An agency that supports LGBTQ2S homeless youth is thanking Edmontonians for stepping up and funding its new space.  

Just days after going public with their fundraising campaign to help keep queer youth off the streets this winter, the community health empowerment and wellness or CHEW surpassed its fundraising goal.

By late Friday afternoon, CHEW’s online campaign had raised $30,451 — enough money to lease a nearby space six times bigger than their current location.

“I’m so blown away,” said project coordinator Corey Wyness as he showed off the new location. “I can’t believe the response that we’ve received from Edmontonians. And I’m so proud to be an Edmontonian right now because this is finally going to happen.”

Along with the donations, came touching notes of support that Wyness shared with his kids.

“And so it’s been a lot of tears that way too, to see that people care,” said Wyness, who is affectionately known as ‘the Gay Yoda’ because, as one youth explained, he uses the force to help them.

“I’m just so thankful to Edmontonians for coming to support these queer youth. Creating hope for us is a beautiful thing. I love this city.”

Since 2014 CHEW — a program with the University of Alberta’s Institute for sexual minority studies and services — has helped dozens of youth struggling with homelessness, addiction, mental health issues and sexual exploitation.
The project is funded by Children’s Services and private donations. But their street family has long outgrown the 300 square foot basement location.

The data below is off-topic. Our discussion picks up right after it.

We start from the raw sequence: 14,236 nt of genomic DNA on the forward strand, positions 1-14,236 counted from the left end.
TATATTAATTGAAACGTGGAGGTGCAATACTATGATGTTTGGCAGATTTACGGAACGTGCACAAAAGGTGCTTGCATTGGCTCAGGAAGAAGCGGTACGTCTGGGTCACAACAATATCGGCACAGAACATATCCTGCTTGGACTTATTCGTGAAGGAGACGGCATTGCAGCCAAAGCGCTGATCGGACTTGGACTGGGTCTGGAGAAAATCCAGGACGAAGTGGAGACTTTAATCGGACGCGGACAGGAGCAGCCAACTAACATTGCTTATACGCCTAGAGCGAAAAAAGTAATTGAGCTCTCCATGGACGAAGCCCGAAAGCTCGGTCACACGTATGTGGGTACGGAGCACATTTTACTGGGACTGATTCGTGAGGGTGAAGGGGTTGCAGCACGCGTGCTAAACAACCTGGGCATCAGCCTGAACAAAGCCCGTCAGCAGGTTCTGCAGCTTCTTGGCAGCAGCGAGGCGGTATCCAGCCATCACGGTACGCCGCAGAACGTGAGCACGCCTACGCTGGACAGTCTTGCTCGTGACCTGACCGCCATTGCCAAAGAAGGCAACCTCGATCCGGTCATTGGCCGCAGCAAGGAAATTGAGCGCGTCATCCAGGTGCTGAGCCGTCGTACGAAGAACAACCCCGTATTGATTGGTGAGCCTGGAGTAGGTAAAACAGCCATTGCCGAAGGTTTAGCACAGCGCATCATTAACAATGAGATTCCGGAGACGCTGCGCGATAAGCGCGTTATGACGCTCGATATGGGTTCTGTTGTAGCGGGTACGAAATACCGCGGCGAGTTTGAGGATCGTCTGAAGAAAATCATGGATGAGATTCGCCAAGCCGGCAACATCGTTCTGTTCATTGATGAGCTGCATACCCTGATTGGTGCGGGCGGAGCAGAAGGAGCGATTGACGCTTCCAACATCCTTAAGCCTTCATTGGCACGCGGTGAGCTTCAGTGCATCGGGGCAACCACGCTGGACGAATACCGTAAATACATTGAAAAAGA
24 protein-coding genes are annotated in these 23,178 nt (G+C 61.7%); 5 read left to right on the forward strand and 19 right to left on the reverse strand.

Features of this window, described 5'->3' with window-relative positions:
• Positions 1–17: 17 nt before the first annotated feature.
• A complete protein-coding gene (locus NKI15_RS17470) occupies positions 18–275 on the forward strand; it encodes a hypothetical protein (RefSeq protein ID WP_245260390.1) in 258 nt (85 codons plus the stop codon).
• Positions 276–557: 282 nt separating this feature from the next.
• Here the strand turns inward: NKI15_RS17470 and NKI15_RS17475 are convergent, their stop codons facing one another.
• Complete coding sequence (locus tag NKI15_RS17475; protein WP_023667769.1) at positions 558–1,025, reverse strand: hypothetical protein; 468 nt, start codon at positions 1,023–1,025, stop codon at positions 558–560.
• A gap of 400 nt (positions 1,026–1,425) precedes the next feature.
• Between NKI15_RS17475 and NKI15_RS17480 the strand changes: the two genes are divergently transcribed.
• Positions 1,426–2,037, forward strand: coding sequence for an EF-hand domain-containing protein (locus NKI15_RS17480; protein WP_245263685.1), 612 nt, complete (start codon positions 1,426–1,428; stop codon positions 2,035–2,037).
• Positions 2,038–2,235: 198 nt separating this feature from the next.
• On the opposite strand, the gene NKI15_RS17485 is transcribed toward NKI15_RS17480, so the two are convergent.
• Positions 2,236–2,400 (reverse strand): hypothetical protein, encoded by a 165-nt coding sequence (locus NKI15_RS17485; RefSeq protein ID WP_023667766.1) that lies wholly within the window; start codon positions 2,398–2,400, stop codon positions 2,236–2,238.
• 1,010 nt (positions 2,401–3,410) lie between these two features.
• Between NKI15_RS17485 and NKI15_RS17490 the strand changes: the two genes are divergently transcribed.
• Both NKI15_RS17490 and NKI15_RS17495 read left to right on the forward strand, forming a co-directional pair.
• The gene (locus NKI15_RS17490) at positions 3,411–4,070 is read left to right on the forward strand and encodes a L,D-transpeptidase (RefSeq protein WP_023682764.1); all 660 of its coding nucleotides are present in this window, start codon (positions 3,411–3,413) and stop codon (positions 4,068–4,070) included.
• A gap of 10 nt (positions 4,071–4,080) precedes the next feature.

The new location has room for cots, a kitchen, a common area and shower and laundry facilities. (David Bajer/CBC)

The new space will allow CHEW to offer home-cooked meals, shower and laundry services, job opportunities and a place to hang out and relax. 

Cots will be set up where clients, working on improving their lives, can safely get some sleep to break up long stretches on the street in the dead of winter.  

“It’s so chaotic. You don’t have any room to make those changes or you cannot because you haven’t slept in four days,” Wyness said. “You haven’t eaten you’re always living in fear. This way it’s a chance for them to go beyond that stuff.”

Edmontonians step up

Along with financial donations, people have also called to donate their time and expertise. One woman dropped off dozens of freshly baked ginger and oatmeal cookies. 

Ken Saunders says the expansion is good for the community. (David Bajer/CBC)

Over the past eight months, the realtor and building owner worked with CHEW to make the rent more affordable while holding off leasing to someone else.  

Ken Saunders, with NAI Commercial Real Estate, said there are several reasons they wanted to support CHEW.

“They’re tenants in the area, the amount of work that they do with the people that they work with,”  Saunders said. “I think the expansion is good for the community,”

CHEW hopes to open its new doors mid-October.



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